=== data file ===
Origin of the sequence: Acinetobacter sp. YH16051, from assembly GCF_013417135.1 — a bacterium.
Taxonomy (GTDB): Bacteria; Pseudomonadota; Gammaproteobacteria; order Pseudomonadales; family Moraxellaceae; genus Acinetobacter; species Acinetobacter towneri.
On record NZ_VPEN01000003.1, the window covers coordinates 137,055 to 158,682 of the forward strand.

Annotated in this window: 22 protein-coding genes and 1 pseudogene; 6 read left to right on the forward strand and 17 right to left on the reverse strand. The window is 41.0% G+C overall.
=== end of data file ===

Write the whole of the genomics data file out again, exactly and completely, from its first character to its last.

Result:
Origin of the sequence: Acinetobacter sp. YH16051, from assembly GCF_013417135.1 — a bacterium.
Taxonomy (GTDB): Bacteria; Pseudomonadota; Gammaproteobacteria; order Pseudomonadales; family Moraxellaceae; genus Acinetobacter; species Acinetobacter towneri.
On record NZ_VPEN01000003.1, the window covers coordinates 137,055 to 158,682 of the forward strand.

Annotated in this window: 22 protein-coding genes and 1 pseudogene; 6 read left to right on the forward strand and 17 right to left on the reverse strand. The window is 41.0% G+C overall.